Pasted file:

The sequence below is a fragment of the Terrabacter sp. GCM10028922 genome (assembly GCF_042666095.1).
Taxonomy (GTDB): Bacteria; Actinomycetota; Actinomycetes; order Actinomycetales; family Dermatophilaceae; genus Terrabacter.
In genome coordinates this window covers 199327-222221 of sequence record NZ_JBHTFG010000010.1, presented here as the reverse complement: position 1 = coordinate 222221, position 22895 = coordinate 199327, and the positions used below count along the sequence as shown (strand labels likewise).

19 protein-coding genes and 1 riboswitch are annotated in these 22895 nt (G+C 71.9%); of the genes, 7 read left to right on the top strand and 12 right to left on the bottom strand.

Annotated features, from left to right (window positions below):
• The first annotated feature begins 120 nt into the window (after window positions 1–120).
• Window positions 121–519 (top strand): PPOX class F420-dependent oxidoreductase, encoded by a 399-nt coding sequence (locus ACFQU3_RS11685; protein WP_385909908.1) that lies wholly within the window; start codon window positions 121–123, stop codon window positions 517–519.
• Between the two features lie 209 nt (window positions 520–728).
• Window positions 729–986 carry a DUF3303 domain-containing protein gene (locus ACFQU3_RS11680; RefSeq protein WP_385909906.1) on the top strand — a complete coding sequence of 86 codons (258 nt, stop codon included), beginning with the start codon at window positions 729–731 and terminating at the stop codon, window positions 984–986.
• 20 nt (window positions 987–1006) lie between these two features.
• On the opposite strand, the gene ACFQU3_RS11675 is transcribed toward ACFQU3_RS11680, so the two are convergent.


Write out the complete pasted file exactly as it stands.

The sequence below is a fragment of the Terrabacter sp. GCM10028922 genome (assembly GCF_042666095.1).
Taxonomy (GTDB): Bacteria; Actinomycetota; Actinomycetes; order Actinomycetales; family Dermatophilaceae; genus Terrabacter.
In genome coordinates this window covers 199327-222221 of sequence record NZ_JBHTFG010000010.1, presented here as the reverse complement: position 1 = coordinate 222221, position 22895 = coordinate 199327, and the positions used below count along the sequence as shown (strand labels likewise).

19 protein-coding genes and 1 riboswitch are annotated in these 22895 nt (G+C 71.9%); of the genes, 7 read left to right on the top strand and 12 right to left on the bottom strand.

Annotated features, from left to right (window positions below):
• The first annotated feature begins 120 nt into the window (after window positions 1–120).
• Window positions 121–519 (top strand): PPOX class F420-dependent oxidoreductase, encoded by a 399-nt coding sequence (locus ACFQU3_RS11685; protein WP_385909908.1) that lies wholly within the window; start codon window positions 121–123, stop codon window positions 517–519.
• Between the two features lie 209 nt (window positions 520–728).
• Window positions 729–986 carry a DUF3303 domain-containing protein gene (locus ACFQU3_RS11680; RefSeq protein WP_385909906.1) on the top strand — a complete coding sequence of 86 codons (258 nt, stop codon included), beginning with the start codon at window positions 729–731 and terminating at the stop codon, window positions 984–986.
• 20 nt (window positions 987–1006) lie between these two features.
• On the opposite strand, the gene ACFQU3_RS11675 is transcribed toward ACFQU3_RS11680, so the two are convergent.